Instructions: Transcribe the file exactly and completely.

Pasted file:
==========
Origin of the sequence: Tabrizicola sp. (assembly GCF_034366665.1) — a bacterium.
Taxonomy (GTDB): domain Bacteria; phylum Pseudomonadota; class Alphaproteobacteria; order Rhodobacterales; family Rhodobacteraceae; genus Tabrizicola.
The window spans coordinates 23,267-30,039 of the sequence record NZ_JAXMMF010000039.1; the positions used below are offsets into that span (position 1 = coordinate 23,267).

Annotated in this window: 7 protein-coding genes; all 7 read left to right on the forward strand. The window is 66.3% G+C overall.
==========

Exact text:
Origin of the sequence: Tabrizicola sp. (assembly GCF_034366665.1) — a bacterium.
Taxonomy (GTDB): domain Bacteria; phylum Pseudomonadota; class Alphaproteobacteria; order Rhodobacterales; family Rhodobacteraceae; genus Tabrizicola.
The window spans coordinates 23,267-30,039 of the sequence record NZ_JAXMMF010000039.1; the positions used below are offsets into that span (position 1 = coordinate 23,267).

Annotated in this window: 7 protein-coding genes; all 7 read left to right on the forward strand. The window is 66.3% G+C overall.